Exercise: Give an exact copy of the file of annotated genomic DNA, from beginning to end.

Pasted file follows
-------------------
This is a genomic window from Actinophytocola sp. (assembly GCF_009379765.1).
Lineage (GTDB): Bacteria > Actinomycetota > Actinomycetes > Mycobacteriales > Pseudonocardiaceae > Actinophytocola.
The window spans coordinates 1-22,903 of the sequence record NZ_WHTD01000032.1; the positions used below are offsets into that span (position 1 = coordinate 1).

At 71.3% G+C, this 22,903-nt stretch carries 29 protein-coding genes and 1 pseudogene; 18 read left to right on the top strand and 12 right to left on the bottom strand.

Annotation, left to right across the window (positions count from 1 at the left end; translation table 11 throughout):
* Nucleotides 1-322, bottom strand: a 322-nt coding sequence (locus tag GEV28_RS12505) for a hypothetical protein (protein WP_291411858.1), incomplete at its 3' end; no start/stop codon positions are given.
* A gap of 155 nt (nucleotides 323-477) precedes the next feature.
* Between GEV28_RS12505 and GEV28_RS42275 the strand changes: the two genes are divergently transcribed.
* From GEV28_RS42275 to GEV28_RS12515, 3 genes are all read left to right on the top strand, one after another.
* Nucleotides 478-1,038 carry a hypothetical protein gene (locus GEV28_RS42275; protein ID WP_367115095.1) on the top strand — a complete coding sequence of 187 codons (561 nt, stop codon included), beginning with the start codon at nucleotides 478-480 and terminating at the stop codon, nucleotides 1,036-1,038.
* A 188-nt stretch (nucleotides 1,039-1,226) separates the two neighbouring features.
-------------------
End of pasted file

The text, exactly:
This is a genomic window from Actinophytocola sp. (assembly GCF_009379765.1).
Lineage (GTDB): Bacteria > Actinomycetota > Actinomycetes > Mycobacteriales > Pseudonocardiaceae > Actinophytocola.
The window spans coordinates 1-22,903 of the sequence record NZ_WHTD01000032.1; the positions used below are offsets into that span (position 1 = coordinate 1).

At 71.3% G+C, this 22,903-nt stretch carries 29 protein-coding genes and 1 pseudogene; 18 read left to right on the top strand and 12 right to left on the bottom strand.

Annotation, left to right across the window (positions count from 1 at the left end; translation table 11 throughout):
* Nucleotides 1-322, bottom strand: a 322-nt coding sequence (locus tag GEV28_RS12505) for a hypothetical protein (protein WP_291411858.1), incomplete at its 3' end; no start/stop codon positions are given.
* A gap of 155 nt (nucleotides 323-477) precedes the next feature.
* Between GEV28_RS12505 and GEV28_RS42275 the strand changes: the two genes are divergently transcribed.
* From GEV28_RS42275 to GEV28_RS12515, 3 genes are all read left to right on the top strand, one after another.
* Nucleotides 478-1,038 carry a hypothetical protein gene (locus GEV28_RS42275; protein ID WP_367115095.1) on the top strand — a complete coding sequence of 187 codons (561 nt, stop codon included), beginning with the start codon at nucleotides 478-480 and terminating at the stop codon, nucleotides 1,036-1,038.
* A 188-nt stretch (nucleotides 1,039-1,226) separates the two neighbouring features.